Sitting alongside Re/code technology blog impresarios Kara Swisher and Walt Mossberg in the pair's iconic red chairs Wednesday at the Code Conference in Rancho Palos Verdes, Calif., Comcast (NASDAQ: CMCSA) CEO Brian Roberts laid out the corporate urgency behind his company's proposed $45.2 billion takeover of Time Warner Cable (NYSE: TWC).
"Our judgment was the company was going to be sold and if we wanted New York and Los Angeles, it was now or never," said Roberts, who described Comcast as still being viewed largely as a "regional cable provider," despite its ownership of a major entertainment conglomerate in NBCUniversal.
Roberts said this perception has hampered Comcast in its efforts to form industry partnerships with companies like Netflix (NASDAQ: NFLX).
The federal approval of its TWC acquisition would give Comcast the major urban area subscriber base it seeks. It would also trigger the activation of a separate $20 billion deal to port 3.9 million more rural Comcast subscribers to Charter Communications. This would leave Comcast with about 30 percent of the pay TV market, and much of its subscribers in big cities.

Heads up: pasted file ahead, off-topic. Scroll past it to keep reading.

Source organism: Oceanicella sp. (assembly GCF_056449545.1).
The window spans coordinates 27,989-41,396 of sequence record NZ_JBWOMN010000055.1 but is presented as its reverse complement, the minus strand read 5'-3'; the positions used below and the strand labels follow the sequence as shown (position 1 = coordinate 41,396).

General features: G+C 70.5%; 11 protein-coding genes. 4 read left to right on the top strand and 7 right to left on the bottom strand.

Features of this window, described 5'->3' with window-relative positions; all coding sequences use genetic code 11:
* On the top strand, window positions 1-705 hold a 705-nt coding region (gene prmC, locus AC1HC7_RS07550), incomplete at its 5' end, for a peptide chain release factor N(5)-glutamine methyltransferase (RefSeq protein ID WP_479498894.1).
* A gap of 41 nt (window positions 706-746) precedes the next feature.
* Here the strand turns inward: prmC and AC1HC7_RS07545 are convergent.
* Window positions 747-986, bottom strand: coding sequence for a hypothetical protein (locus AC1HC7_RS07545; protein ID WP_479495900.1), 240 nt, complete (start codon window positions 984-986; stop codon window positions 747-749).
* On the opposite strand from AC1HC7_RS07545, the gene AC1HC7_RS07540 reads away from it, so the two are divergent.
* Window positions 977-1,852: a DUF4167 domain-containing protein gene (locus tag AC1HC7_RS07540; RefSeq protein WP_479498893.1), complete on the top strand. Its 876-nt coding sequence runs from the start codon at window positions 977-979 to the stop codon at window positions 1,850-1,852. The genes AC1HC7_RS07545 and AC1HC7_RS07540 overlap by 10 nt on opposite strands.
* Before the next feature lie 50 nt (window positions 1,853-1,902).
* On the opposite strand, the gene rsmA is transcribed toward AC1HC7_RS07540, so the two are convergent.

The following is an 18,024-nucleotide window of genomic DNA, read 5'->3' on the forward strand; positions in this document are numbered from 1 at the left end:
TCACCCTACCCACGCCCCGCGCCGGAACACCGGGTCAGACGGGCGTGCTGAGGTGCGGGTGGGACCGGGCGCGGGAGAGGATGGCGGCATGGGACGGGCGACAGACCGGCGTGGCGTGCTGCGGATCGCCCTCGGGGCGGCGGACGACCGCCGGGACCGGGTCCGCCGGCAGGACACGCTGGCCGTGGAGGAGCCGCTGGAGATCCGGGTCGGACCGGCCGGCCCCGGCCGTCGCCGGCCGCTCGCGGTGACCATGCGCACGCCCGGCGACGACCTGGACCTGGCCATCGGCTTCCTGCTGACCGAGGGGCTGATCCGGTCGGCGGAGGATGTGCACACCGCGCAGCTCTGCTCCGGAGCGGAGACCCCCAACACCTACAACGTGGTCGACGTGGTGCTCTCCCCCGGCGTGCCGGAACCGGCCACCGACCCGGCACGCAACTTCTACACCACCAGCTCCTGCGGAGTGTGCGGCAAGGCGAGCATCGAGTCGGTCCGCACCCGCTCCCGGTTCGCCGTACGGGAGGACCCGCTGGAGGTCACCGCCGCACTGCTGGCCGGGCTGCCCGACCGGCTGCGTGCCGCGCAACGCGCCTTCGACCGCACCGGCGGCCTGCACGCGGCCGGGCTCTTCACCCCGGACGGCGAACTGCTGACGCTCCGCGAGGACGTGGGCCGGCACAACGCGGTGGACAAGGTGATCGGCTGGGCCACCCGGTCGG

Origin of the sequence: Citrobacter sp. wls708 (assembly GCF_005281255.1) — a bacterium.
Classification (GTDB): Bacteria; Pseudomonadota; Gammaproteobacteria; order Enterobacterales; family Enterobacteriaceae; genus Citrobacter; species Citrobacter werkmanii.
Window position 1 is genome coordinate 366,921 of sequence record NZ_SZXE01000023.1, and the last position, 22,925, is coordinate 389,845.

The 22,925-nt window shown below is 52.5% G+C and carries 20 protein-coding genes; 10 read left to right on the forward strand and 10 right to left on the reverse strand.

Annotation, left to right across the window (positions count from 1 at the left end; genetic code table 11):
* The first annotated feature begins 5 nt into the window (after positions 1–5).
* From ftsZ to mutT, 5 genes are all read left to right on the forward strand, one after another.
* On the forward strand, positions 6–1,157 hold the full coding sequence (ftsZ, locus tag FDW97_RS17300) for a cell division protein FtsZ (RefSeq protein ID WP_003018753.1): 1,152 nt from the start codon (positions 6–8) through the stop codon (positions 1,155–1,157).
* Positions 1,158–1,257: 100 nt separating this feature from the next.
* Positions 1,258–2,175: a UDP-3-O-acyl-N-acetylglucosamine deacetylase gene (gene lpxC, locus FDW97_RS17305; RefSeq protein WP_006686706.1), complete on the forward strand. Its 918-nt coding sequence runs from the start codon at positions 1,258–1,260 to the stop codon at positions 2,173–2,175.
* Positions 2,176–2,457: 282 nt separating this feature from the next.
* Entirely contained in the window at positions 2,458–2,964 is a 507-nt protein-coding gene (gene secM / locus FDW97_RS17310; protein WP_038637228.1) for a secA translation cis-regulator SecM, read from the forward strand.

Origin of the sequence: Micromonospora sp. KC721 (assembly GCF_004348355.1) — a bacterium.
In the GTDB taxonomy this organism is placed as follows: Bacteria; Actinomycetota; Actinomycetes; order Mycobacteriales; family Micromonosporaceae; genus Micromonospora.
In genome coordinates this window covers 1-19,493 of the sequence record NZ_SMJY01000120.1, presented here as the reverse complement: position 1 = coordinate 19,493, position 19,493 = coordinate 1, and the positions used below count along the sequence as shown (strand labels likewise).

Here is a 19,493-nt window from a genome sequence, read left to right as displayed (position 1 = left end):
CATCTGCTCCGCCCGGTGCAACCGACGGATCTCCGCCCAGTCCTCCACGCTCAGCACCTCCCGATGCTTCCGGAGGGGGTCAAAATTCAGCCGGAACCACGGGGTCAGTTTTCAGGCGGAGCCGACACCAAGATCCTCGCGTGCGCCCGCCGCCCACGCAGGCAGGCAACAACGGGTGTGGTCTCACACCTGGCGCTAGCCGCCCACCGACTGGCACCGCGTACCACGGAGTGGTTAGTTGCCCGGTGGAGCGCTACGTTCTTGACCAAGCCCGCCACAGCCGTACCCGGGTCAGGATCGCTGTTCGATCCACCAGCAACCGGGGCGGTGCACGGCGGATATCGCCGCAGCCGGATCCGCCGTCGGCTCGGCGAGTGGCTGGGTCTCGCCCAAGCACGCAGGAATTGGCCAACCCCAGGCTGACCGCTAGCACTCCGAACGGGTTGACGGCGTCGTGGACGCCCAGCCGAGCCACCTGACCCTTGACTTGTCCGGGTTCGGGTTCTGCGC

The event was attended by Deadline Hollywood and a handful of other media-, entertainment- and technology-focused publications. (As Re/code noted, Comcast is one of their investors.)
Separately, Roberts told the Code audience that he remains on good terms with Netflix CEO Reed Hastings, despite the latter's misgivings about the peering deal Netflix recently signed with Comcast.
"They used to spend three-quarters of a billion dollars for postage" to mail DVDs to subscribers, Roberts said. "They would like [their broadband costs] all to be free. I don't blame them for that."
Roberts also objected to critics of the TWC purchase claiming the deal would give Comcast a "monopoly" in the pay TV market. "The business isn't that way anymore," Roberts said. "You can get [pay-TV services] from Dish TV, you can get it from Verizon, you can get it from DirecTV."
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